So take a look at the chart and tell me with your own crystal ball where you think mine is malfunctioning and which prophesies you also deem most likely to occur. (Up next: Best Actor)

Saturday
May182013

Early Bird Oscar Predix: The Costume Designers

Whether or not you think Catherine Martin has already won this year's Costume Design Oscar - paging pink-suited Jay Gatsby! -- the upcoming battle for Oscar nominations is hardly an easy read even if there are only four spots to sashay towards in your suit & gown finery. Costume Design is my favorite Oscar race outside of all the Actressing, not frequently for what the Academy chooses but for the breadth and depth of the competitive field each year. Here's a few questions I'm already asking myself and by extension, you. So join me in the sartorial contemplation...

Steven Noble's work on "Two Faces of January" looks just divine in stills. How's the film?

This far ahead of the nominations (only 242 days to go!) it's anyone's guess and anyone's game. 

Which frequently forgotten designer will finally get the red carpet welcoming committee? 
The possible answers are plentiful so let's talk four of them. Your guess is as good as mine why The Lone Ranger's Penny Rose, who has delivered truly iconic costumes in major Costume Parade Jobs over the years (Evita and Pirates of the Caribbean Curse of the Black Pearl being the standouts) has yet to be nominated. I actually find it quite insane. Another frequent miss is Louise Frogley, the favored costuming goddess of the Oceans gang (both Soderbergh and Clooney call on her services). She could snag an easy nomination this year for Monuments Men but then again WW II films are hardly done deals in this category since there are a) numerous options to choose from each year b) she's been ignored for this period before (The Good German) and c) this category doesnt always choose Best Picture nominees for their nominations even if they're WWII films - remember when Inglourious Basterds missed?

plunging necklines will spice up "American Hustle" this year

For now I'll make a wild guess and say that this year's frequent snubbee finally are two: Saving Mr Banks' Daniel Orlandi and/or American Hustle's Michael Wilkinson. Orlandi been passed over for blatant Oscar-bids like Cinderella Man and Frost/Nixon and though a nomination was never going to happen for his cheeky 60s homage Down With Love that doesn't mean it shouldn't have! Will this Walt Disney/Mary Poppins era behind-the-screen story feel like grotesque corporate hagiography coming from Walt Disney Pictures or will it be good and fun and visual enough to earn respect from AMPAS members? Meanwhile,  American Hustle's Michael Wilkinson is temporarily leaving the undoubtedly lucrative but respect-challenge realm of fanboy pictures (Watchmen, TRON Legacy, and 300 among others) for David O. Russell's first true period film. Will the plunging necklines on Amy Adams and Jennifer Lawrence catch Oscar's eye? Oscar totally stands at attention for those two beauties.

Ben Barnes and Jeff Bridges in "Seventh Son" with costumes by 2 time nominee Jacqueline West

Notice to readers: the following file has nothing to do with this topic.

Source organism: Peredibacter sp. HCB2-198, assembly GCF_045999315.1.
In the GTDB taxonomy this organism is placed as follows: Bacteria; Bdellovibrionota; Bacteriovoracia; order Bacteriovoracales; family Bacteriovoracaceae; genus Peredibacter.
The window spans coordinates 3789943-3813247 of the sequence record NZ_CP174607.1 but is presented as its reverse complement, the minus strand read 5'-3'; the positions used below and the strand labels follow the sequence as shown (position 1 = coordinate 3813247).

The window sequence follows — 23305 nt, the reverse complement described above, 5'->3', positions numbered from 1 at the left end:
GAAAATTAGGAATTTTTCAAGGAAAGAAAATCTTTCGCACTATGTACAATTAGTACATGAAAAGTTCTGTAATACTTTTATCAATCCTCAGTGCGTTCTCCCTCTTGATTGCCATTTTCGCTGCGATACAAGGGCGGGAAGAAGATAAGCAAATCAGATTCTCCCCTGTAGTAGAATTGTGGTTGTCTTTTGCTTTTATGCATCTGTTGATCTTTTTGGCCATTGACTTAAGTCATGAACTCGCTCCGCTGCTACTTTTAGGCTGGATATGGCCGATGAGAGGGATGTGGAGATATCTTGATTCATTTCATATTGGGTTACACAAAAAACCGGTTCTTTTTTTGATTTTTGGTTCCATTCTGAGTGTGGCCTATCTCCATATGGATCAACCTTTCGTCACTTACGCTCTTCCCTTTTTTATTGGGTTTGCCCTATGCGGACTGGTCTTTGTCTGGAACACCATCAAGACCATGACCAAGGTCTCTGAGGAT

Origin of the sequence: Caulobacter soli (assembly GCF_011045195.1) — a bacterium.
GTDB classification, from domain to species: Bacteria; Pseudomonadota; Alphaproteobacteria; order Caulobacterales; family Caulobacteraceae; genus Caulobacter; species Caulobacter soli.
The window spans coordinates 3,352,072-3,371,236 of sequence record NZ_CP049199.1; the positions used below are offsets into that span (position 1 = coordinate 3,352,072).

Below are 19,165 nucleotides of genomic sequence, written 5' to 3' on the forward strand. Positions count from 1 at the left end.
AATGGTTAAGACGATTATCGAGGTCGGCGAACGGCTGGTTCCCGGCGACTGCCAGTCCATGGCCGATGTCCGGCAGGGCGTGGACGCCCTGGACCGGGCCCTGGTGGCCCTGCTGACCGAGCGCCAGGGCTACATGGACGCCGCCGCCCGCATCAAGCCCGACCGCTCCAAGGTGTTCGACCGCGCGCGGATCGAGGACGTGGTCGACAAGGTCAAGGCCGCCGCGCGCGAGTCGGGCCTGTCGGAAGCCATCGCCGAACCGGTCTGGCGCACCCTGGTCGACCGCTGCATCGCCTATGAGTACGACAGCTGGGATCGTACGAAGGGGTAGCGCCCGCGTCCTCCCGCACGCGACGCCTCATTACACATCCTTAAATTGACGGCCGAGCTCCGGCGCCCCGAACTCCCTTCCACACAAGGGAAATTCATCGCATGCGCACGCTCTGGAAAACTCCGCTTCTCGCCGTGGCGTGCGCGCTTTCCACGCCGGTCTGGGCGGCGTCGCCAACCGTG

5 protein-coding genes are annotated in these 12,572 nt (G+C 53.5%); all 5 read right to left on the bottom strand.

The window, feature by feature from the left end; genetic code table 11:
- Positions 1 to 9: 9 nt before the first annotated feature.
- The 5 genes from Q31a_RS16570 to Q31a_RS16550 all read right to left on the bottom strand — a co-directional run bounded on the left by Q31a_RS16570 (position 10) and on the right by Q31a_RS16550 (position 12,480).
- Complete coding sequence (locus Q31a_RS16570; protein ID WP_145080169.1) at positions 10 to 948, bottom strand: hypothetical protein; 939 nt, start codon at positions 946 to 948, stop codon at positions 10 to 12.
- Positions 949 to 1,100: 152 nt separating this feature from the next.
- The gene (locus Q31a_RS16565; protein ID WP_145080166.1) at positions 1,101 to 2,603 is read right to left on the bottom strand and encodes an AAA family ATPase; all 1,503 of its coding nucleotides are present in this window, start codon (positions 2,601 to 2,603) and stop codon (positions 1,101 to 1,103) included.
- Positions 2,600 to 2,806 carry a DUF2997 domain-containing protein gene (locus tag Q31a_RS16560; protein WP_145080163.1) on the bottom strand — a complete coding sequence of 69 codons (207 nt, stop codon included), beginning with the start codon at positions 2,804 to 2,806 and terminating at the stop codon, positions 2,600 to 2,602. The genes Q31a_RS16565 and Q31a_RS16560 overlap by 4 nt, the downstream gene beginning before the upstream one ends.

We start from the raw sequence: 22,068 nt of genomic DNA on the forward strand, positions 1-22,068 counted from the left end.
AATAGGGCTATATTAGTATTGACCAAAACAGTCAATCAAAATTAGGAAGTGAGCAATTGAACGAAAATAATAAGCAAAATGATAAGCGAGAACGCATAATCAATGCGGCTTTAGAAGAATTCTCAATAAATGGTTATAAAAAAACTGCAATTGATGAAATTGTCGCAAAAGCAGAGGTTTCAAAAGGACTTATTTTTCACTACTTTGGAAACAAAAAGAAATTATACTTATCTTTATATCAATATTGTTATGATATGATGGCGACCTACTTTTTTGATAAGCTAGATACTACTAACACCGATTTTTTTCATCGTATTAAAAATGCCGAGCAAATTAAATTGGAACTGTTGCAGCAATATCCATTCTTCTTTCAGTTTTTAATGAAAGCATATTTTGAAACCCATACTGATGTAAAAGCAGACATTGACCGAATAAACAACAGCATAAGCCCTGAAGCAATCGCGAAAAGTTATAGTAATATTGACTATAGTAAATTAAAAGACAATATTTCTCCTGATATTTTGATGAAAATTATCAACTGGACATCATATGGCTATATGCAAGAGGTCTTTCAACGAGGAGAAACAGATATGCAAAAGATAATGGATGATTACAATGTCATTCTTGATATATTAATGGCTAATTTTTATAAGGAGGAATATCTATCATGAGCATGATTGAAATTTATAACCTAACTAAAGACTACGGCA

Will any of the many genre flicks make inroads here this year? 
There are just so many to choose from. Thor, Wolverine, Supes and Iron Man will undoubtedly cancel each other out even for people who love superheroes. If voters don't feel like returning to Middle Earth for another Peter Jackson fantasy, other genre films that could catch the costuming branch's eye include Seventh Son (with Julianne Moore as an evil feather caped sorceress), the apocalyptic or cyborg-riffic (Snowpiercer and Elysium), or even Hunger Games: Catching Fire. The first Hunger Games missed a nomination despite being quite Costumey at points but the new designer is Trish Summerville and people really went for her punk edge on David Fincher's The Girl With the Dragon Tattoo.   

Which rising stars will make it?
With Oscar's Holy Trinity (Sandy Powell, Milena Canonero, and Colleen Atwood each have three Oscars) not strongly in the discussion yet --at least at this writing -- which rising design stars might finally gain a foothold? I'm currently betting on Steven Noble whose work on Two Faces of January is drool-worthy from a distance. But will people like the film? (Patricia Highsmith adaptations are tricky things to pull off.) 

Kurt & Bart -- I'm not sure which is which... and no they are not boyfriends

And how about that Kurt & Bart team who might be the hipster favorites of the Costume world now given their club scene origins and indie entry into cinema (see John Cameron Mitchell's Shortbus). They have three films this year. Their work on Stoker already wowed (though that film will win nominations only if hell freezes over or Identity Thief competes for Best Picture) and they also did the clothes for Out of the Furnace (Scott Cooper's Crazy Heart follow up) and the showy-Leto-drag and skinny-McConaughey for Dallas Buyer's Club

and now... THE COSTUME DESIGN CHART

thoughts?

Saturday
May042013

New Oscar Predix! (And What Of Consecutive Nomination Heat?)

As I was constructing the new Best Picture charts -- yes, they're finally up. Have a looksie -- it occurred to me that I was foolishly betting against a lot of regular Oscar players. Why couldn't I find room for, say, George Clooney (Monuments Men), Joel Coen & Ethan Coen (Inside Llewyn Davis), and Martin Scorsese (Wolf of Wall Street), for example? The answer came in three parts.

Silver Linings Playbook + The Fighter ÷ 1970s = American Hustle

 

Click to read more ...